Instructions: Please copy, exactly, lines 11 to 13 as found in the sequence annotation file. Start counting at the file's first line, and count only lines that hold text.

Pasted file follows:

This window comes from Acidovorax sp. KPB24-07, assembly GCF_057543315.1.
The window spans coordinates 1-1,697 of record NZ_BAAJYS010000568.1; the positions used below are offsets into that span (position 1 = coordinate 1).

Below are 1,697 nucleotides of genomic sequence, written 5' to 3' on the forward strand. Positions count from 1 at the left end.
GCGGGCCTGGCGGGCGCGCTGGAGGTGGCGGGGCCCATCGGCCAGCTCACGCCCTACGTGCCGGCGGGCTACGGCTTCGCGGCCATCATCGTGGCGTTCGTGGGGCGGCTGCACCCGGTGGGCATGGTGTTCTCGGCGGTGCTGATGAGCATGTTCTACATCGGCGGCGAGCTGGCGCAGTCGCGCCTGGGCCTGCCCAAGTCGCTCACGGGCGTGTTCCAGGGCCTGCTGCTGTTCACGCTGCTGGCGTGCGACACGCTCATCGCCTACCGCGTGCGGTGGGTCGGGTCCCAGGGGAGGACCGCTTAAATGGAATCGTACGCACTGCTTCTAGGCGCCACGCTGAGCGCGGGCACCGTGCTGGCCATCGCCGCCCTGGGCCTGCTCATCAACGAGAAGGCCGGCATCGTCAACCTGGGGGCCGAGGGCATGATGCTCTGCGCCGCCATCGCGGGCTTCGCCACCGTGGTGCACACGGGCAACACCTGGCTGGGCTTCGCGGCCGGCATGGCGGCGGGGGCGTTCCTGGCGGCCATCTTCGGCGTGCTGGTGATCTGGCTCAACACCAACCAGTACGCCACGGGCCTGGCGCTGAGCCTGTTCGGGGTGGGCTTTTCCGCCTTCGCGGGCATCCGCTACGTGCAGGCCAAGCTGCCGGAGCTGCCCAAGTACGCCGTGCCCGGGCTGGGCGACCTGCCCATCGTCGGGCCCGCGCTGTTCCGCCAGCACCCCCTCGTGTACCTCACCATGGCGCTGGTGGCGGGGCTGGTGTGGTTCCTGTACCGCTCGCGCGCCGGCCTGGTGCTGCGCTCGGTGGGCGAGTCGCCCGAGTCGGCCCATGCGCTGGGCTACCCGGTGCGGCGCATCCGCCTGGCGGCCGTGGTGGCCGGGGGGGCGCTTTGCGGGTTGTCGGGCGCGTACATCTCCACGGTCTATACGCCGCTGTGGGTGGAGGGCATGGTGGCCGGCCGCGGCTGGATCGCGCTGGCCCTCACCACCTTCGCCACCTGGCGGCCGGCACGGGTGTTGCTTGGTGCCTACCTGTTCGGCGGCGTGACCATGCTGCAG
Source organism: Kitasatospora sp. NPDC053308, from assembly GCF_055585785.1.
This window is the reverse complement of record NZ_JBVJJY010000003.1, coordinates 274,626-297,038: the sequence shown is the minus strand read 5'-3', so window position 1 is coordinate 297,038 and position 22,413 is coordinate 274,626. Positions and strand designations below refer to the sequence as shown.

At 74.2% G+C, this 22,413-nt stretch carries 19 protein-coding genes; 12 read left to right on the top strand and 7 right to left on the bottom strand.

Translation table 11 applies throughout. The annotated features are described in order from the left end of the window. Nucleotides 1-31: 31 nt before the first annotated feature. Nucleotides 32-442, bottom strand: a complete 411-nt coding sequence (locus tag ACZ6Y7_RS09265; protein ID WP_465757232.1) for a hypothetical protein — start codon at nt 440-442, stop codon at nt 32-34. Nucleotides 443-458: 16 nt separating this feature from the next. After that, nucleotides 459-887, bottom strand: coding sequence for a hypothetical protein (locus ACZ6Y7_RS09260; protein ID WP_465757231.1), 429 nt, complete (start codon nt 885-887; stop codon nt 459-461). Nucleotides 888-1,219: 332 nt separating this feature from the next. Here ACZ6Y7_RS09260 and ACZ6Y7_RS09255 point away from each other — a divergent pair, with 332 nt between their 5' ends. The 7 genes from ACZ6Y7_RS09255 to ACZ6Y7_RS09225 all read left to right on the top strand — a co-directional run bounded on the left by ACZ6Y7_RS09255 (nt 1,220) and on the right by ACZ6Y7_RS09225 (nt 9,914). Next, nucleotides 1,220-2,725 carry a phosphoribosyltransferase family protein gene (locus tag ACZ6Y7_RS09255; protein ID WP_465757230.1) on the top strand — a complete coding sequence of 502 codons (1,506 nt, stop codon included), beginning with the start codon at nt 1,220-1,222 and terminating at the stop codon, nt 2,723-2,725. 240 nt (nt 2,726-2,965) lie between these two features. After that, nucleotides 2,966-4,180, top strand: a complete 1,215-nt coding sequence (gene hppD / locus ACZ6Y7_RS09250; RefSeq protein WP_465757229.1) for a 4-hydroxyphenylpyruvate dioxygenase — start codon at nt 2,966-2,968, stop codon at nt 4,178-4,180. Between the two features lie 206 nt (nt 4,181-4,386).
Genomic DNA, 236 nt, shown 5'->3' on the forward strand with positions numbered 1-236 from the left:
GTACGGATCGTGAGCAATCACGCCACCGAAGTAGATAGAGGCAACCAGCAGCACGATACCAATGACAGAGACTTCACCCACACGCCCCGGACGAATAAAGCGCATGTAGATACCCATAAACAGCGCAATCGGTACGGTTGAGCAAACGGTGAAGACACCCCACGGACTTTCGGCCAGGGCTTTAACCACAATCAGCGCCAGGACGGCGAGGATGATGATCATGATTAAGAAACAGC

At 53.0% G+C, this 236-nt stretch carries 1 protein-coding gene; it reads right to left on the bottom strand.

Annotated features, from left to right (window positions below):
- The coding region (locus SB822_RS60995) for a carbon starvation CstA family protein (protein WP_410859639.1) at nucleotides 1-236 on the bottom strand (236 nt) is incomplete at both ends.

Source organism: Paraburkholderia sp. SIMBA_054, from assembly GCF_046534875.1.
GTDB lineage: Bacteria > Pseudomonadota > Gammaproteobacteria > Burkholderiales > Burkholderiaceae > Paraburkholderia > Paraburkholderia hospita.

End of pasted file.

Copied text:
At 53.0% G+C, this 236-nt stretch carries 1 protein-coding gene; it reads right to left on the bottom strand.

Annotated features, from left to right (window positions below):
- The coding region (locus SB822_RS60995) for a carbon starvation CstA family protein (protein WP_410859639.1) at nucleotides 1-236 on the bottom strand (236 nt) is incomplete at both ends.